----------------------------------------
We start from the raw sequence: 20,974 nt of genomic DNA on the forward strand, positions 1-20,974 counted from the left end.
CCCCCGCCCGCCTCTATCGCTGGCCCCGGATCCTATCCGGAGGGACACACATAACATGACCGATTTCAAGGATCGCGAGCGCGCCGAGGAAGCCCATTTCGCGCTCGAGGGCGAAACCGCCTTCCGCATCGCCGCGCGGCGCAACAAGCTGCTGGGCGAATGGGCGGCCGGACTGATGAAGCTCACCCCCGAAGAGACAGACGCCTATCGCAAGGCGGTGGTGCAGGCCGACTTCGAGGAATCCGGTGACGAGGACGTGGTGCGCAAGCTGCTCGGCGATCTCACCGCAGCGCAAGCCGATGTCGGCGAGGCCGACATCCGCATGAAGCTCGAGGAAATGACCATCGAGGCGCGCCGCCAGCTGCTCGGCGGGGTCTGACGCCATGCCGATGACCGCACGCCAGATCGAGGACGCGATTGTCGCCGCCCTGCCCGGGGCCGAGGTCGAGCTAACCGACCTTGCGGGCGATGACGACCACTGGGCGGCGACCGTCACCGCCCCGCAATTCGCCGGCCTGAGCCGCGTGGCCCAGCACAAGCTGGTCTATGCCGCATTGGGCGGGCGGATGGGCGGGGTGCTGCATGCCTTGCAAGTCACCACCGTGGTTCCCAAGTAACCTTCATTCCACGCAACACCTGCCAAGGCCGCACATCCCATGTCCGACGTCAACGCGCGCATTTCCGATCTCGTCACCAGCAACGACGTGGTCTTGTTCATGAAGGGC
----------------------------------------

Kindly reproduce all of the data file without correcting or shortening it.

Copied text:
We start from the raw sequence: 20,974 nt of genomic DNA on the forward strand, positions 1-20,974 counted from the left end.
CCCCCGCCCGCCTCTATCGCTGGCCCCGGATCCTATCCGGAGGGACACACATAACATGACCGATTTCAAGGATCGCGAGCGCGCCGAGGAAGCCCATTTCGCGCTCGAGGGCGAAACCGCCTTCCGCATCGCCGCGCGGCGCAACAAGCTGCTGGGCGAATGGGCGGCCGGACTGATGAAGCTCACCCCCGAAGAGACAGACGCCTATCGCAAGGCGGTGGTGCAGGCCGACTTCGAGGAATCCGGTGACGAGGACGTGGTGCGCAAGCTGCTCGGCGATCTCACCGCAGCGCAAGCCGATGTCGGCGAGGCCGACATCCGCATGAAGCTCGAGGAAATGACCATCGAGGCGCGCCGCCAGCTGCTCGGCGGGGTCTGACGCCATGCCGATGACCGCACGCCAGATCGAGGACGCGATTGTCGCCGCCCTGCCCGGGGCCGAGGTCGAGCTAACCGACCTTGCGGGCGATGACGACCACTGGGCGGCGACCGTCACCGCCCCGCAATTCGCCGGCCTGAGCCGCGTGGCCCAGCACAAGCTGGTCTATGCCGCATTGGGCGGGCGGATGGGCGGGGTGCTGCATGCCTTGCAAGTCACCACCGTGGTTCCCAAGTAACCTTCATTCCACGCAACACCTGCCAAGGCCGCACATCCCATGTCCGACGTCAACGCGCGCATTTCCGATCTCGTCACCAGCAACGACGTGGTCTTGTTCATGAAGGGC